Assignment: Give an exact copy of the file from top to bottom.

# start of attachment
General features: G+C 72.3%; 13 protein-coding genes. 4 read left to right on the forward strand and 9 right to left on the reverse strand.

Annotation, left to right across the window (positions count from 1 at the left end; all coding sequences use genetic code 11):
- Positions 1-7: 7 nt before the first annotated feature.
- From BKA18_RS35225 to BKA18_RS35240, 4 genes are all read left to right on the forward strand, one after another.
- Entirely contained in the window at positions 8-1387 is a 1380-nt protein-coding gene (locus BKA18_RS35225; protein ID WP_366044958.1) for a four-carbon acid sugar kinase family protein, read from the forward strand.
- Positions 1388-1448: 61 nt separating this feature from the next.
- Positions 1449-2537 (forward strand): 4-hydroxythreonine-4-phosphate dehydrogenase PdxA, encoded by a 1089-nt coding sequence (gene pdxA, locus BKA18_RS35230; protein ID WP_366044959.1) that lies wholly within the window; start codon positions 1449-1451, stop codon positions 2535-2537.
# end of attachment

General features: G+C 72.3%; 13 protein-coding genes. 4 read left to right on the forward strand and 9 right to left on the reverse strand.

Annotation, left to right across the window (positions count from 1 at the left end; all coding sequences use genetic code 11):
- Positions 1-7: 7 nt before the first annotated feature.
- From BKA18_RS35225 to BKA18_RS35240, 4 genes are all read left to right on the forward strand, one after another.
- Entirely contained in the window at positions 8-1387 is a 1380-nt protein-coding gene (locus BKA18_RS35225; protein ID WP_366044958.1) for a four-carbon acid sugar kinase family protein, read from the forward strand.
- Positions 1388-1448: 61 nt separating this feature from the next.
- Positions 1449-2537 (forward strand): 4-hydroxythreonine-4-phosphate dehydrogenase PdxA, encoded by a 1089-nt coding sequence (gene pdxA, locus BKA18_RS35230; protein ID WP_366044959.1) that lies wholly within the window; start codon positions 1449-1451, stop codon positions 2535-2537.